I'll always have Paris
October 3, 2011
little house in memories, memories, personal, photography, photography, travel, travel

I remember a dark room, with early light squaring up against the desk at the end of the bed. Too early and a scratchy start to a weekend in Paris, woken by the shouts, laughter and noise of the bakery opposite. Too early to speak I picked up my camera and snapped. Still lives of our lives on the desk. Keys, notes, glasses, a watch. Bed, unmade. An unsmiling portrait of him, hands crossed, in the chair. That light, that street, that bakery. The rest of the weekend passed by as they did between us then: a little light followed by dark and back again. But nothing is as clear to me as that first morning. A morning more than 20 years ago. And those photographs exist only in memory as the roll of film didn't catch.

I was reminded suddenly of those lost images of the early days of a long-complicated affair when I read Brooke's post. And it made me think about why - and how - I take photographs. Sometimes my eyes see something that creates such a jolt of pleasure, or memory, that I feel a need to record it. Brooke describes beautifully how carefully she composes with film but, film or not, my method is to work quickly, without much regard for technique. Of course, it's a further joy when a moment captured looks as beautiful as it did in my mind but ultimately, the end result is less important than the process. And key to the process is being attentive, engaging, being present.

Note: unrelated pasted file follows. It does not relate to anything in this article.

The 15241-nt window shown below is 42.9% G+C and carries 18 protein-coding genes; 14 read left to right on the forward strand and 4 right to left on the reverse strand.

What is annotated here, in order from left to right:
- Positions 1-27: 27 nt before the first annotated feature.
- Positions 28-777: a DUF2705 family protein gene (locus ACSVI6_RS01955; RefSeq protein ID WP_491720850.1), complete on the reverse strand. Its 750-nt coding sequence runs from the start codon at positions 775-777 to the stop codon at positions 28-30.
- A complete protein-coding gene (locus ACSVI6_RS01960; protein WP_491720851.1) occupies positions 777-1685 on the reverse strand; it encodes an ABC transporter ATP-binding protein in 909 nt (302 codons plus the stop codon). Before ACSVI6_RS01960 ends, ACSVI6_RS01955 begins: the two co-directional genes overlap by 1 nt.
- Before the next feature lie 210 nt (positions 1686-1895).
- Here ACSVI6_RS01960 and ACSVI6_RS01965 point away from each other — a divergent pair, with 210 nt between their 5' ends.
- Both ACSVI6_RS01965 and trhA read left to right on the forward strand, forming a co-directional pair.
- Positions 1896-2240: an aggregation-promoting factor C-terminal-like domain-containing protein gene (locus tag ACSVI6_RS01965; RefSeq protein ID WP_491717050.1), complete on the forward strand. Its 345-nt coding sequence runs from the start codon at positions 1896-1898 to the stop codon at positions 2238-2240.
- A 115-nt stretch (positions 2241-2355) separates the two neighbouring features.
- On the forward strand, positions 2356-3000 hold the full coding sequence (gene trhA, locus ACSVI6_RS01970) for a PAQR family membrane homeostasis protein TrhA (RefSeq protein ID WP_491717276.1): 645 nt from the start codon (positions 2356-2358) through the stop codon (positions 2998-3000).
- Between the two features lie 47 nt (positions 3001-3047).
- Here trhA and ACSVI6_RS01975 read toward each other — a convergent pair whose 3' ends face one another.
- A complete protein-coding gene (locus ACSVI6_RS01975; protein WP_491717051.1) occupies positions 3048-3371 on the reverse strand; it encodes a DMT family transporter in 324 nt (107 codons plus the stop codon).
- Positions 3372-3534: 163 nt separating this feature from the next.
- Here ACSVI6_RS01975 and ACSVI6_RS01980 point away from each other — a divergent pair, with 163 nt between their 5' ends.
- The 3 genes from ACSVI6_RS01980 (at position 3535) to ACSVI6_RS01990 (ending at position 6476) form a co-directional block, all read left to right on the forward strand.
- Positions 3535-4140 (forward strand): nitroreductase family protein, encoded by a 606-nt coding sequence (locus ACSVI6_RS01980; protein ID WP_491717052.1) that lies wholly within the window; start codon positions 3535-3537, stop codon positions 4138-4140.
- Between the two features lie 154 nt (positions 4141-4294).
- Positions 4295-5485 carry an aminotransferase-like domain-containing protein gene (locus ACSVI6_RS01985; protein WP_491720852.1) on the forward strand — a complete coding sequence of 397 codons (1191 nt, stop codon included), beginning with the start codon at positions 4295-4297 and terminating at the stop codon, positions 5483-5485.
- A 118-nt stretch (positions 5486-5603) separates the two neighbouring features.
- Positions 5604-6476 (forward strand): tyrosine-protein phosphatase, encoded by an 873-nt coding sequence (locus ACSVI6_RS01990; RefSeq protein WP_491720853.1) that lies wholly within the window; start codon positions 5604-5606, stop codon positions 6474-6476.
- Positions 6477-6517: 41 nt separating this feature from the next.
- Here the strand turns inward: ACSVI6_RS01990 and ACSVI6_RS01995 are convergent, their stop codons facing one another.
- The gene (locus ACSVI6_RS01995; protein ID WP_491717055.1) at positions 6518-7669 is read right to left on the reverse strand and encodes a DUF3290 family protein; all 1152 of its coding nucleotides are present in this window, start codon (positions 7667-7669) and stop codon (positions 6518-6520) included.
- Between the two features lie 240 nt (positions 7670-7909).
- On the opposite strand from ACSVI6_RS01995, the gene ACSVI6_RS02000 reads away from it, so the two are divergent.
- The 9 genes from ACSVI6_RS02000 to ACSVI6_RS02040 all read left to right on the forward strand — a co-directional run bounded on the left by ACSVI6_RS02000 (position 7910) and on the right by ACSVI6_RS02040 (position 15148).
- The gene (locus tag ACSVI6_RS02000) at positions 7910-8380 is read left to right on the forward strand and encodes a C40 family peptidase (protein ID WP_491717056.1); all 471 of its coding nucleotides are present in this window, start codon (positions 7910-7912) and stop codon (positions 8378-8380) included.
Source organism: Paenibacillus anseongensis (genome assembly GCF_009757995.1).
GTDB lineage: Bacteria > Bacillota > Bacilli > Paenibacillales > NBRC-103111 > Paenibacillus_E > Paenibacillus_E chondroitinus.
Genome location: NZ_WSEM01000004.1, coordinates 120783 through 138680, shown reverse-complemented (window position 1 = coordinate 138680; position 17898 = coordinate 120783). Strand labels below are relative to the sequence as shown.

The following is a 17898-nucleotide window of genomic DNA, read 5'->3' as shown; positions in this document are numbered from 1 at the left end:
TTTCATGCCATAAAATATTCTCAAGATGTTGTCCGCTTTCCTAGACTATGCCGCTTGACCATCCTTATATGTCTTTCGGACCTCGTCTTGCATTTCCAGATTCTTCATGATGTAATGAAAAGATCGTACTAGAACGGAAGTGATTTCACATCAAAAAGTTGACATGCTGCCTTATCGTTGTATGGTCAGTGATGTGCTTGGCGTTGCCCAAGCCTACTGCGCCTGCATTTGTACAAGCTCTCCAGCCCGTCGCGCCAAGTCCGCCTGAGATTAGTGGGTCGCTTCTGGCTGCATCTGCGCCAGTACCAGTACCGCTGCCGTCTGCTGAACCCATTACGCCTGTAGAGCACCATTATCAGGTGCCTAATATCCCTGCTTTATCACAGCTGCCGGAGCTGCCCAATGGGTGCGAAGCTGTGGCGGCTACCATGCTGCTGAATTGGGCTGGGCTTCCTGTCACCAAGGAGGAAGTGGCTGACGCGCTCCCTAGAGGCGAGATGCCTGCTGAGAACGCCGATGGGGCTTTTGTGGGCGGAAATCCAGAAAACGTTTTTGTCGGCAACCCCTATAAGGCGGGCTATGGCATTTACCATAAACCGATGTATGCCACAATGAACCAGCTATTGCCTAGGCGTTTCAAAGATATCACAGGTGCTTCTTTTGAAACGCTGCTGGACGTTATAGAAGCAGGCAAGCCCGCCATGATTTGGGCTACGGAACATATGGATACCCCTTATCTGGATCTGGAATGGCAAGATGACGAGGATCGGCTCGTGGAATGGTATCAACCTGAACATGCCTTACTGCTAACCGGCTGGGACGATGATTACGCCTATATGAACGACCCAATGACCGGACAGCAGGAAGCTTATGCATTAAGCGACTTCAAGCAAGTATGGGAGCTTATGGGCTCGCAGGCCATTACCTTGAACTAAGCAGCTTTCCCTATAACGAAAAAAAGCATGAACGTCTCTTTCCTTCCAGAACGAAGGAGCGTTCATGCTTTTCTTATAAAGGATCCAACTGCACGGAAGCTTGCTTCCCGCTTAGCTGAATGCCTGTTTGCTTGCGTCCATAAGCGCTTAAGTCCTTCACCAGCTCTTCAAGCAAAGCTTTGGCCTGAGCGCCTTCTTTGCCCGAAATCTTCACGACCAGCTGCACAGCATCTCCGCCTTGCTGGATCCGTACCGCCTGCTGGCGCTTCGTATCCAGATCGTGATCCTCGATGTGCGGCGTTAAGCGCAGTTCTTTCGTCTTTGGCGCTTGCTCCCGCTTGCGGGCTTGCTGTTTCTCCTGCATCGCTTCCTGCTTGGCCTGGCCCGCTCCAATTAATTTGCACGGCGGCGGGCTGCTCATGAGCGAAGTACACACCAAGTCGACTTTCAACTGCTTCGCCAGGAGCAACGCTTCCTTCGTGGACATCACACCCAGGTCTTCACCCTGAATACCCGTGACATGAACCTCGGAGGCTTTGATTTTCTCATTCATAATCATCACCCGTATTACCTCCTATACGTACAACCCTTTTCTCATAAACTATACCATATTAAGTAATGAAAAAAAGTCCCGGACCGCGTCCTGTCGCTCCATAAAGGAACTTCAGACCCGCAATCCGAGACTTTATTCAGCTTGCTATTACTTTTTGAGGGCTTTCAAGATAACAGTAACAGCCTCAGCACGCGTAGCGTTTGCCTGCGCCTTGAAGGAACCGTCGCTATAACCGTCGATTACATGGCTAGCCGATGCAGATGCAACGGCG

Perhaps that answers why taking photographs is so important to me. It's a form of mindfulness - anchoring me back in the now - but also a reminder of what I repeat to myself so many times it must qualify as a mantra: there really is so much that is beautiful. Snapping a moment whose recall will later make me happy is my way of acknowledging, and being grateful for, those frequently incidental moments of pleasure that, together, make for happiness. My snaps are the scraps of happiness I throw in the path of a future I sometimes fear: a store of memories to remind me that sometimes it's better not to look ahead but simply to look around. Be here, right now - remember this.  

Those lost photos sound sad but, in my head, they aren't. Instead, they're a symbol of hope. Every time the shutter closed it said "the morning may not be what we wished but we're here, this is us, these are ours, this is you. That is a good thing."

Joel at 2. I love it despite its imperfections, for what it makes me remember.

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